Religious ethics are commonly dismissed by philosophical writers as unworthy of consideration, because they rely on divine authority, and are thus non-rational. In this article, I challenge the idea, by comparative examination of the underlying notions of what makes ethical theories function, as well as the structure of ethical theories.
Even in this age of “unique” individuals, the problems noted back as far as 1500 BC (or earlier) continue to plague us as a society. Blind following necessitates the surrender of reason, and thus negates our humanity, as we try to fit into our surroundings.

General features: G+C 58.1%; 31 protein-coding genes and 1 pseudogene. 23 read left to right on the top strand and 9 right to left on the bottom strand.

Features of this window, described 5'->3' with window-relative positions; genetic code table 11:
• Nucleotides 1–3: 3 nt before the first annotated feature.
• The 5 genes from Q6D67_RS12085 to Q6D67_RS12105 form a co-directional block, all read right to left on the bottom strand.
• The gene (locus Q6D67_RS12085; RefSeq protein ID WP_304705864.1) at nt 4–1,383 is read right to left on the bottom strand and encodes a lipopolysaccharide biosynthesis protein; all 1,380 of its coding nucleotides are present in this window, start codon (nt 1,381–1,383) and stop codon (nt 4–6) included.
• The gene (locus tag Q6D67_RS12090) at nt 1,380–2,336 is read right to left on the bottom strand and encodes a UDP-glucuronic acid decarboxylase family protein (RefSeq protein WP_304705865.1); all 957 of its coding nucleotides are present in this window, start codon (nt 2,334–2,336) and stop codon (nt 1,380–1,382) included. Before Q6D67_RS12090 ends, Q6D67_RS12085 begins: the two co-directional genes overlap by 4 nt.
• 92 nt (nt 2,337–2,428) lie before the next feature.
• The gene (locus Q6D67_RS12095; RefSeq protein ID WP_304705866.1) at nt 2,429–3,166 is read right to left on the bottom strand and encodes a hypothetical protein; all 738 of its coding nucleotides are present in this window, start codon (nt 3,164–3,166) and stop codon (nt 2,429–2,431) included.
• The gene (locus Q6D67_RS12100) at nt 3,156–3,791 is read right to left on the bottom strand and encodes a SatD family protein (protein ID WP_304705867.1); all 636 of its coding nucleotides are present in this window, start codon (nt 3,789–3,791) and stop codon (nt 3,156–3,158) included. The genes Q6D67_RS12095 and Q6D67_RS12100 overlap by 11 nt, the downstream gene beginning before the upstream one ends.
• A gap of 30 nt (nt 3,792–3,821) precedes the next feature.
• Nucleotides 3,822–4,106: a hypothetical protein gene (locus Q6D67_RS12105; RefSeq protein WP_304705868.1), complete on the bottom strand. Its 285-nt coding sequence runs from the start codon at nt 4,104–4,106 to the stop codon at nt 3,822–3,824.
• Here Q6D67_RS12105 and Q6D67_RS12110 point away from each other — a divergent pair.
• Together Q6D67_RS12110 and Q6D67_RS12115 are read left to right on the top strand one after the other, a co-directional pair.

Being able to differentiate between reaction and response in arguments is generally the difference between winning and losing.
Context lets us read charitably. Reading charitably keeps us from becoming trolls, through decontextualization. We consider three examples of decontextualization, dealing with history, science, and cyber security – and how simple knowledge of context discredits the claims entirely.